Sociocultural Systems: Principles of Structure and Change

Macrosociology: The Study of Sociocultural Systems

Macrosociology: Four Modern Theorists

A Commentary on Malthus" 1798 Essay as Social Theory

Industrializing America

The Evolution of the Future

Great Classical Social Theorists

In the Classical Tradition: Modern Social Theorists

Glossary of Social Science

Dr. Elwell's Professional Page


Herbert Spencer's Evolutionary Sociology
Karl Marx


Marx: Revolutionist or Evolutionist?

From Sociocultural Systems: Principles of Structure and Change.

By Frank W. Elwell


While often viewed as a revolutionary, Marx and Engels’ sociological theory is explicitly evolutionary in character. According to Marx’s view of the evolutionary process society has moved through several evolutionary stages, from a communal society based on hunting and gathering what natureKarl Marx provided, to a society based on slavery (ancient), land (feudal), and capital (bourgeois) (Marx 1964, 52, 133). While he saw struggle as the moving force of the evolutionary process, this struggle was only rarely violent in character. Marx’s theory posits that since mankind left the communal societies of pre-history, society has been based on the domination of powerful elites over the mass of people. The power of elites is rooted in their control of the forces of production; this power is often contested, with subordinate groups struggling to increase their share of wealth and power. Technologies of production affect human organization based upon the control of these means. As these technologies change in response to a depleting environment or to new discoveries, the relations between the dominant and subordinate groups change. As new technologies develop, power differentials between the groups shift, at times new elites arise based upon their control of new and more powerful production technologies. It is this struggle between dominant and subordinate groups that are the engine of history, the engine, if you will of sociocultural evolution.

 Marx recognizes that these changes are not instantaneous, that they occur over the course of generations. “The economic structure of capitalist society has grown out of the economic structure of feudal society. The dissolution of the latter set free the elements of the former” (1867/1887, 13250-13252). Marx and Engels often use the term “revolution” in the sense of a drastically different way of behaving or thinking. As when anthropologists or sociologists use the term in referring to the Neolithic or Industrial Revolutions, they are not talking about some instantaneous change but rather transformative changes that often take place over generations, sometimes over thousands of years.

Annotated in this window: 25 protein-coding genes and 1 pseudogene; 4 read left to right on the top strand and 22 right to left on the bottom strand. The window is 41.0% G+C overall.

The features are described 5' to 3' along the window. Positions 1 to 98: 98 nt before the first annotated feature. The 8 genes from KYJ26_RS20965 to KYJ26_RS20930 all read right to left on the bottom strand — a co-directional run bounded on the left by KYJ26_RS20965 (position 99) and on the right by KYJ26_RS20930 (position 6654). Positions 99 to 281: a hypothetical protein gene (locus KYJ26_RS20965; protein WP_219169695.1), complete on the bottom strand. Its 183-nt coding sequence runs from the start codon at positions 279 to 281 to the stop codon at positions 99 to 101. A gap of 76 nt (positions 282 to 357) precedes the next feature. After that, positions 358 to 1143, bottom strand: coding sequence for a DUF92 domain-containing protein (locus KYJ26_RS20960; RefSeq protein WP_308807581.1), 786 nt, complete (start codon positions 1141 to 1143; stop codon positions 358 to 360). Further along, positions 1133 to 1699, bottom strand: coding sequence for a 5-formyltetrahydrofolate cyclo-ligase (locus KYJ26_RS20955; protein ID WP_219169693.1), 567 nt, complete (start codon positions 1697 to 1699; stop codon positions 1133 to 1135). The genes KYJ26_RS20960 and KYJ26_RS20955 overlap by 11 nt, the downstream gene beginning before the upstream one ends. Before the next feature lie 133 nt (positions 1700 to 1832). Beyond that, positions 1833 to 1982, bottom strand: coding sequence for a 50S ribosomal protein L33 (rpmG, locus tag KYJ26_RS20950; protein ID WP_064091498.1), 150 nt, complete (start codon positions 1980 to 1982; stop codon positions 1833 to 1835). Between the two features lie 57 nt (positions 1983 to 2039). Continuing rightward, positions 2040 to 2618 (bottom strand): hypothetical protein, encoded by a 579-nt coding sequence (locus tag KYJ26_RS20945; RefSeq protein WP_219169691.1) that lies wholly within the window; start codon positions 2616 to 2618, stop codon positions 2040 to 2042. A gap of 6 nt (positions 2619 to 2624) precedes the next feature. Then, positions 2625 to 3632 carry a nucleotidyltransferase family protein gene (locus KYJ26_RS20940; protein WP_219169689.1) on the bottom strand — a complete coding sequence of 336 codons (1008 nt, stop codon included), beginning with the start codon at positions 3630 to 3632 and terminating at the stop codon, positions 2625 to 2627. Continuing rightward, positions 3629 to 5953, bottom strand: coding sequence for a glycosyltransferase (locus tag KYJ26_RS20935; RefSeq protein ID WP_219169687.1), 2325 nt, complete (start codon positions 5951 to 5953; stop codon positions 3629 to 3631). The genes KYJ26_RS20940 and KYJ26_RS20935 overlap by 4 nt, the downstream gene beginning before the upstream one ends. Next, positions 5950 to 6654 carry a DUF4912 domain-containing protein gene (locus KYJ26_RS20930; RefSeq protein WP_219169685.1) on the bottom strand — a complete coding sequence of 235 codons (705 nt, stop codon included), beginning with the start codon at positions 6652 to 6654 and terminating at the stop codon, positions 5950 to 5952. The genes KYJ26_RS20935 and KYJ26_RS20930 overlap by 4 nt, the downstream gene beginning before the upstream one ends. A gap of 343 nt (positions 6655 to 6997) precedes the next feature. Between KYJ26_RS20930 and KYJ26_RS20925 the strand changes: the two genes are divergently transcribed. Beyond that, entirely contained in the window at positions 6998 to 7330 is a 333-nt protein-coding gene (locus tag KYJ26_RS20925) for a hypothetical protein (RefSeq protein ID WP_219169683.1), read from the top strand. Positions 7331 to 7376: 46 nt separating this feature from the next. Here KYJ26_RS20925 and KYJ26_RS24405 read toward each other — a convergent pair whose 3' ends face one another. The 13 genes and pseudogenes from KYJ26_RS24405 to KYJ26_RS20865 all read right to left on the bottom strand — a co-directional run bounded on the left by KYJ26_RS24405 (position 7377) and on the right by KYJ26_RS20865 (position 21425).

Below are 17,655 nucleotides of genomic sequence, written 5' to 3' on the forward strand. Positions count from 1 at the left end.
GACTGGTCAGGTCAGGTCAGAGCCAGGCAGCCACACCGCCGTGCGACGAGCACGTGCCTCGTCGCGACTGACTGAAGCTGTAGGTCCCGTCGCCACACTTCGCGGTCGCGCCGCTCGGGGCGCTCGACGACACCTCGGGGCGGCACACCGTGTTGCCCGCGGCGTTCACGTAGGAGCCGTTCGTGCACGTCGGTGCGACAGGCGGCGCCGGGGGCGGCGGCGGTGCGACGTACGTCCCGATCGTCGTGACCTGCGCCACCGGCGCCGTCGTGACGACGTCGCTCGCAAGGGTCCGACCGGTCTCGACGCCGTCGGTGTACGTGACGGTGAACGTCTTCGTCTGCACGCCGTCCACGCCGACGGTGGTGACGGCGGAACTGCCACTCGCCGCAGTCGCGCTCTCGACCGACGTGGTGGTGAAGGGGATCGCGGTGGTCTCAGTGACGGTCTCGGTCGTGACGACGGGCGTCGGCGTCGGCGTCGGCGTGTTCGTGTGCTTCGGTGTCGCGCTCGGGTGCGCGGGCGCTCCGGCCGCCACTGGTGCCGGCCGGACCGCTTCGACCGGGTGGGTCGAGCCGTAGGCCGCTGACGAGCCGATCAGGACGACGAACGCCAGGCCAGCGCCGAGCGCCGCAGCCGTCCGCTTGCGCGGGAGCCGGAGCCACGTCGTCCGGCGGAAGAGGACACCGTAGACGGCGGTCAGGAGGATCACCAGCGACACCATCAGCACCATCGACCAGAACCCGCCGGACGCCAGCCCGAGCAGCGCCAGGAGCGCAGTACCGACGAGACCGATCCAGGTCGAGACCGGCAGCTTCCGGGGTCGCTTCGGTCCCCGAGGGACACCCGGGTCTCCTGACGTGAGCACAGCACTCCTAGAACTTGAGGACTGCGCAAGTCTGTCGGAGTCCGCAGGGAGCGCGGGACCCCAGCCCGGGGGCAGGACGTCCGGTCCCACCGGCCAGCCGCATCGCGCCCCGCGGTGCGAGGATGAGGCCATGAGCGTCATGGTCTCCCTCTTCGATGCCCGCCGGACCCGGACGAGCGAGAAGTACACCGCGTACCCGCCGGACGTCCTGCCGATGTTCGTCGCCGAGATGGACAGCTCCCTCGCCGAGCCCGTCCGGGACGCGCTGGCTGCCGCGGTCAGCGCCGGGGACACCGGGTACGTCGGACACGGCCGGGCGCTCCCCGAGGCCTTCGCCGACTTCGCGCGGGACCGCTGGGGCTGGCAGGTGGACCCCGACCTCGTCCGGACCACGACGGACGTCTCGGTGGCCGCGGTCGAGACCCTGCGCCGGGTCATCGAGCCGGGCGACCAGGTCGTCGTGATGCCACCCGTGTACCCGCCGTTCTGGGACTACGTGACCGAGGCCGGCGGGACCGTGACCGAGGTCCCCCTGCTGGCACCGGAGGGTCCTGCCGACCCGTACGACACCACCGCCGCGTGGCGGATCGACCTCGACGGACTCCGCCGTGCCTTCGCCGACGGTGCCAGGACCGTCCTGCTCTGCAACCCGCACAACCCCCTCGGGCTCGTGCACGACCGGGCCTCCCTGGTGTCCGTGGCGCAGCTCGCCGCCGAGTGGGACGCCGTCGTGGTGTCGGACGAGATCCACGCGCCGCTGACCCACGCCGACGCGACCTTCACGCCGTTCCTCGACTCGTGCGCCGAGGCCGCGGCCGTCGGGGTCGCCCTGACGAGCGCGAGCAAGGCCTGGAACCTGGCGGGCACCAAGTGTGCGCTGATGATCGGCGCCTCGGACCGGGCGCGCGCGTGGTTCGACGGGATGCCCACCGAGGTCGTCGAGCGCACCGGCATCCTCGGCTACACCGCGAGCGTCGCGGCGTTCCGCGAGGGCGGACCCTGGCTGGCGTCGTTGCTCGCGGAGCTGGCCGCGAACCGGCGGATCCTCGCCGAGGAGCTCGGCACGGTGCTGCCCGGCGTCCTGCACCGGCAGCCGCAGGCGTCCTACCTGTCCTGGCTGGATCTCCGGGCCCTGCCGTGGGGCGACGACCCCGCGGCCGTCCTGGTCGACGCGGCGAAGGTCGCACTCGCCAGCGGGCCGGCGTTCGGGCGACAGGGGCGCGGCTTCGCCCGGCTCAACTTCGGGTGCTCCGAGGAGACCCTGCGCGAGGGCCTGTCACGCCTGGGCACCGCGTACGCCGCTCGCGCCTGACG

What aside from its gradual and incremental speed makes Marx’s theory evolutionary? Most significantly it is based on cumulative historical change of human societies in response to a changing environment. The first human societies, Marx argued, were communal in nature. These classless societies existed with a minimal division of labor and were relatively egalitarian in nature. With the domestication of plants and animals, the increasing specialization of crafts and roles appears, bringing in its wake differential access to resources as well aHunting & Gathering Societys differing material interests. These divisions eventually lead to the formation of differing status groups acting in antagonistic cooperation to meet their biological and psychological needs. As the material means of production are changed the social relations that are based on these productive forces are necessarily altered and transformed. In a classic evolutionary statement Marx (1867/1887) states: “Labour is, in the first place, a process in which both man and Nature participate, and in which man of his own accord starts, regulates, and controls the material re-actions between himself and Nature. He opposes himself to Nature as one of her own forces, setting in motion arms and legs, head and hands, the natural forces of his body, in order to appropriate Nature's productions in a form adapted to his own wants. By thus acting on the external world and changing it, he at the same time changes his own nature” (2772-2775).

 According to Marx, every sociocultural system produces counter forces that eventually lead to new social forms. Over time, these forces become so great that they tap into new resources to satisfy human needs at which point the social relations are transformed. The rise of capitalism began with cFeudal Systemhanges in the mode of production in the last third of the fifteenth century and in the opening decades of the sixteenth” (13296-13299). Innovations in wool manufacturing caused a rise in the price of wool in England. In response, feudal lords transformed their holdings from manorial systems in which thousands of peasants had rights to farming the land in exchange for labor and crops, into pasture land for sheep. These peasants had as much right to the land as the lords, Marx points out, but the nobility, weakened by incessant wars, “was the child of its time, for which money was the power of all powers.” Against all opposition of king and Parliament, the feudal lords forcibly drove the peasantry from the common land. The serf is “freed” of his bond to the soil and torn from his means of subsistence. He becomes unprotected and without rights to a livelihood with nothing to sell but his labour (13300-13305). “The history of this expropriation, in different countries, assumes different aspects, and runs through its various phases in different orders of succession, and at different periods. In England alone, which we take as our example, has it the classic form” (13271-13273).